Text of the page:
Barring memorizing extensive lists of acceptable and hazardous compounds, the easiest thing to do to determine a cleaning product’s environmental safety is look for science-backed claims and third-party certifications like Green Seal, Ecologo, or Safer Choice. (Although it’s worth mentioning certifications are like transparency: a product can still be planet- and people-friendly without it. Plus they often cost money to get, which might not be feasible for some small businesses.) Or, let someone else do the work for you: EWG’s app breaks down the safety of individual products on the go, and Finch‘s browser extension (currently available via a waitlist) provides additional insights throughout a product’s lifecycle.
Stage 3: Responsible Packaging
Sustainable packaging is a huge trend in the cleaning product space right now. Companies that offer refillable bottles with concentrated cleaning pods are leading the charge — effectively employing two of the three R’s by reducing the number of total bottles produced while individuals reuse the packaging. The impact of this is felt across the supply chain, with less energy spent in the manufacture and transport stages.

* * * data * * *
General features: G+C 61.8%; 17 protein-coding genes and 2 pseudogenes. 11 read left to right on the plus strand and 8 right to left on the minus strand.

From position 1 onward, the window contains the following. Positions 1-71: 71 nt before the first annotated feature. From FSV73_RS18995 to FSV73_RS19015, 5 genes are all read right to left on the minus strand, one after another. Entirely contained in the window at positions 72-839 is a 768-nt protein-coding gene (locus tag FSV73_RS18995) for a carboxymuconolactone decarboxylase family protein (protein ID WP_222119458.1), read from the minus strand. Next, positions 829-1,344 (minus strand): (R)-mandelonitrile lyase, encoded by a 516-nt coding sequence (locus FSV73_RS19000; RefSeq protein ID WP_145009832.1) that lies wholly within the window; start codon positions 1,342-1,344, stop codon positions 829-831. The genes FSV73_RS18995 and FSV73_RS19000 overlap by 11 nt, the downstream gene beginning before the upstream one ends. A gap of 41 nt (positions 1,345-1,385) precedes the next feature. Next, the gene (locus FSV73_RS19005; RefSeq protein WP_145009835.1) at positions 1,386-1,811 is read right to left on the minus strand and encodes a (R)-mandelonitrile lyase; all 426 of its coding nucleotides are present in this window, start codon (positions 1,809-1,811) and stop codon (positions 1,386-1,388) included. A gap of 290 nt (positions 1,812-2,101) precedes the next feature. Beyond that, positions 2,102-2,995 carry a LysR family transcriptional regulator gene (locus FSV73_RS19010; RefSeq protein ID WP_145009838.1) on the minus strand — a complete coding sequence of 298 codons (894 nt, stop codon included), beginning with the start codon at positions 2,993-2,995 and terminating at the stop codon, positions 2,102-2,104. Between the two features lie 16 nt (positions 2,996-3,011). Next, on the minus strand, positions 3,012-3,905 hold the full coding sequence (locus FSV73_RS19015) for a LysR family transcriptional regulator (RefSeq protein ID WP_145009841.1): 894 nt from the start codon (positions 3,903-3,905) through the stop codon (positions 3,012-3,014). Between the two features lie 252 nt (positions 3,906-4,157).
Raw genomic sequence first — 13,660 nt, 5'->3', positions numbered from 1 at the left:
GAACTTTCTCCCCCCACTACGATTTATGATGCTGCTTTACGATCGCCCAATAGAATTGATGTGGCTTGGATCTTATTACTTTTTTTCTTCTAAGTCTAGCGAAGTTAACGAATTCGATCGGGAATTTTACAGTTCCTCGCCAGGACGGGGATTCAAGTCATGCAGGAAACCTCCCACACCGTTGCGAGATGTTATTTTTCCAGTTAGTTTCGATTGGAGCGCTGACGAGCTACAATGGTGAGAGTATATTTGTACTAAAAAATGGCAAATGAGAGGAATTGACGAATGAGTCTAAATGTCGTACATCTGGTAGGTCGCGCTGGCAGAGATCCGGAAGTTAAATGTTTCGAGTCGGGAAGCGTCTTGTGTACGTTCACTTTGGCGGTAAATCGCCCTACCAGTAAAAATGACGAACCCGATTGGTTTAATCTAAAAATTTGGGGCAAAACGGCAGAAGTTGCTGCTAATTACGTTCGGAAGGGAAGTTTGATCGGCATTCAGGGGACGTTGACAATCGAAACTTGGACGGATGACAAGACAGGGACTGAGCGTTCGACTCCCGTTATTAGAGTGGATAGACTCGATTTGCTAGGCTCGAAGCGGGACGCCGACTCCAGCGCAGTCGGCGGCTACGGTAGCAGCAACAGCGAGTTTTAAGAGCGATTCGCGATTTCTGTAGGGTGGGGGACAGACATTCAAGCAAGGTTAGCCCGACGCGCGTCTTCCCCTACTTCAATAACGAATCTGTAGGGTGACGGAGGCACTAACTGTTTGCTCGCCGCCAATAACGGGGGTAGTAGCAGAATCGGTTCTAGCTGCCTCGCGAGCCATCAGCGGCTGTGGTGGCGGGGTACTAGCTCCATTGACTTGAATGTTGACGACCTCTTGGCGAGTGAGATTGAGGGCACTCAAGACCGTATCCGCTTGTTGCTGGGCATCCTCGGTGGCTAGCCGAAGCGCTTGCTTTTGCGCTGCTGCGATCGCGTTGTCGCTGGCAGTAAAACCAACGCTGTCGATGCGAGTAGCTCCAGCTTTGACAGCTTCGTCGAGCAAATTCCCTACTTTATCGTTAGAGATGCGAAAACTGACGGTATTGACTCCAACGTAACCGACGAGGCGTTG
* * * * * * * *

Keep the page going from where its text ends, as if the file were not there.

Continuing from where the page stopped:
The goal of refillable cleaning products is, as Blueland CEO and co-founder Sarah Paiji Yoo says, “to eliminate single-use plastic packaging and help create a more sustainable planet for ourselves and future generations.” The company bolsters their eco-friendly mission with recyclable shipping materials and compostable refill tablet wrappers.
Single-use plastic is, unequivocally, bad for the environment. Multi-use plastic, on the other hand, is a lot less bad. If designed well, it can be a one-time emission fee for a lifetime of use with benefits that recycling can’t offer. “With recycling, you first have to assume that these end consumers are doing the right thing by putting their products in the recycling bin, which is a pretty big assumption to make,” Horvitz says. “But even if that happens, there are then at least seven steps to go through to make sure that that product has a second life. And you just don’t have control over that.”